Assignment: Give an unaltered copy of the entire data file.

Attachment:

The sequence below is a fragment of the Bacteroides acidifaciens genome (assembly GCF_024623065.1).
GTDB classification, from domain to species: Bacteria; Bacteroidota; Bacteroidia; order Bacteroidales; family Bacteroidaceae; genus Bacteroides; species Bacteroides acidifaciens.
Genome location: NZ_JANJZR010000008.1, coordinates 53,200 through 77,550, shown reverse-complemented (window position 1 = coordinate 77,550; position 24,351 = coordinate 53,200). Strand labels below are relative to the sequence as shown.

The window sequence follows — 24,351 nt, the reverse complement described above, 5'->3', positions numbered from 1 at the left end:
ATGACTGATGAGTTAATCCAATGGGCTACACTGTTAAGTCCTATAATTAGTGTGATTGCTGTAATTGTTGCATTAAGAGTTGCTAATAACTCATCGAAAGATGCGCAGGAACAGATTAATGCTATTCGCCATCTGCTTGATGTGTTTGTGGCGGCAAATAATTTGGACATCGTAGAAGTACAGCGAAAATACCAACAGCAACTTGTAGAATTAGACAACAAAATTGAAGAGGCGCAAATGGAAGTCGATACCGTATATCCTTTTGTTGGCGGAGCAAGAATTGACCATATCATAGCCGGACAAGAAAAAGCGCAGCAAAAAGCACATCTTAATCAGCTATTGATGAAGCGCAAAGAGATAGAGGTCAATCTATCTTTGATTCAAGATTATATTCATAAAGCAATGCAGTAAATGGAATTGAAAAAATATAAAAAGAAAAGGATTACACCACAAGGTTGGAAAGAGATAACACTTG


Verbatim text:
The sequence below is a fragment of the Bacteroides acidifaciens genome (assembly GCF_024623065.1).
GTDB classification, from domain to species: Bacteria; Bacteroidota; Bacteroidia; order Bacteroidales; family Bacteroidaceae; genus Bacteroides; species Bacteroides acidifaciens.
Genome location: NZ_JANJZR010000008.1, coordinates 53,200 through 77,550, shown reverse-complemented (window position 1 = coordinate 77,550; position 24,351 = coordinate 53,200). Strand labels below are relative to the sequence as shown.

The window sequence follows — 24,351 nt, the reverse complement described above, 5'->3', positions numbered from 1 at the left end:
ATGACTGATGAGTTAATCCAATGGGCTACACTGTTAAGTCCTATAATTAGTGTGATTGCTGTAATTGTTGCATTAAGAGTTGCTAATAACTCATCGAAAGATGCGCAGGAACAGATTAATGCTATTCGCCATCTGCTTGATGTGTTTGTGGCGGCAAATAATTTGGACATCGTAGAAGTACAGCGAAAATACCAACAGCAACTTGTAGAATTAGACAACAAAATTGAAGAGGCGCAAATGGAAGTCGATACCGTATATCCTTTTGTTGGCGGAGCAAGAATTGACCATATCATAGCCGGACAAGAAAAAGCGCAGCAAAAAGCACATCTTAATCAGCTATTGATGAAGCGCAAAGAGATAGAGGTCAATCTATCTTTGATTCAAGATTATATTCATAAAGCAATGCAGTAAATGGAATTGAAAAAATATAAAAAGAAAAGGATTACACCACAAGGTTGGAAAGAGATAACACTTG